The lower slopes of the escarpment have been greatly altered by land clearing for agricultural use at first and residential development in more recent times. These footslopes, with their deep and fertile soils, are still a location where horticultural pursuits are easy and rewarding. The use of indigenous plants, especially rainforest species is particularly warranted and useful here.


Again, urban development on the footslopes is most intense in the northern part of the district and south of Mount Kembla there are still large areas of original vegetation that now provide a resource for natural area preservation.


The upper slopes are quite steep and unsuitable for development and little alteration has taken place. The original forest is still strong with warm temperate rainforest being common and eucalypts are those that form tall, cool wet sclerophyll forest. 

Vegetation zones of Illawarra

This website divides the Illawarra region into a number of vegetation zones. The divisions are based on broad physical and ecological similarities within, and differences between, zones.


Map 2: Vegetation zones of Illawarra. 

The zones detailed on this map are approximations because of the small scale of the map. In the cases of sandy seaside areas, seacliffs, hind dunes, saltmarshes, and riparian areas, the exact boundaries of the communities have not been mapped.

There are a number of different types of igneous rocks through the area including the basalt-like latite, volcanic sandstones, tuffs and so on, but these have been grouped together as volcanic throughout the website. Divisions between specific areas of volcanics and their adjacent parent rocks and attendant plant communities are also too complex to map at this scale. So the map and vegetation zones should be used as a general guide only.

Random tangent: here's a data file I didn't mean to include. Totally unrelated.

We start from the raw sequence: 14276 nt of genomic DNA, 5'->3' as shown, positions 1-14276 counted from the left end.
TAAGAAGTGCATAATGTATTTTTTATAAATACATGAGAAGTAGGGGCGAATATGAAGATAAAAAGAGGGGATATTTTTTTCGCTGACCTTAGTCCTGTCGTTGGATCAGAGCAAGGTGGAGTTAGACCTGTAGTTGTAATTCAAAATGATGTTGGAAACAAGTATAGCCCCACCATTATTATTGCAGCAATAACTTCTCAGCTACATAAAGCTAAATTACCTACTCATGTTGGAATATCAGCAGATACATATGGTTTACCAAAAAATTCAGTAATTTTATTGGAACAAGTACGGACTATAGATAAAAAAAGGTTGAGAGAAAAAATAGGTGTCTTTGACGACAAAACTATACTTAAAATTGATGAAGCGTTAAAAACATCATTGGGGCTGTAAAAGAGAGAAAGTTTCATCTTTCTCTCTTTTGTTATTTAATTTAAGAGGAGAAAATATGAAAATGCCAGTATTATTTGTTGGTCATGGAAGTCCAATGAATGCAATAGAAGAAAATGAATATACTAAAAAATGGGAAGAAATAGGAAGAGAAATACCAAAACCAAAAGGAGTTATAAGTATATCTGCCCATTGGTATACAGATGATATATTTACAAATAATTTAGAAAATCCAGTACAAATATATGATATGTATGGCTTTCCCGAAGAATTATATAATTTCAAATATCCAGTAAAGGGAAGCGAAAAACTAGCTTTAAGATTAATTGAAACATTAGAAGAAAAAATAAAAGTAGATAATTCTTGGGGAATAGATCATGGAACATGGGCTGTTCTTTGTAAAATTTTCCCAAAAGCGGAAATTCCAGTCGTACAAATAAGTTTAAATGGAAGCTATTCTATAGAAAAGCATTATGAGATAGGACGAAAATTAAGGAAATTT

Fortuitously, most of the plants referred to on this website are adaptable and naturally grow in many of the local plant communities, so accuracy in following natural ecological trends is not essential. However, where possible, for good results in planting, choose indigenous species with environmental preferences that suit the site; this is especially relevant with specialised plants like water plants, saltmarsh or beach plants.


The Coastline Strip is the narrow band along the seafront that is subject to oceanic influences. It is made up of the following vegetation zones: Sandy Seaside areas, Seacliffs, Hind Dunes and Saltmarsh. Being subdivisions of the coastline strip they are not separately marked on the map because of the difficulty in defining them at such a small scale. However, the various zones are choices in the search criteria on the home page.


The plants of the coastline are all usually exposed to strong winds off the ocean as well as a high salt content in the mist/spray they carry. The plant species that grow naturally in this coastline strip are all adapted to these conditions.
This image shows Seven Mile Beach, with the sandy  seaside areas, lagoon and hind dunes also visible. Image by Leon Fuller. 
Sandy seaside areas. Beaches and hind dune areas basically have soils made up of sand and they are exposed to winds from the ocean, that are sometimes very strong and often laden with salt. Salt can be harmful for plants but also provides some nutrients. The humidity of the ocean also can favour some plants, exemplified by ferns growing on seacliffs such as Coral Fern (Gleichenia rupestris) near the Continental Pool, North Wollongong and at Austinmer.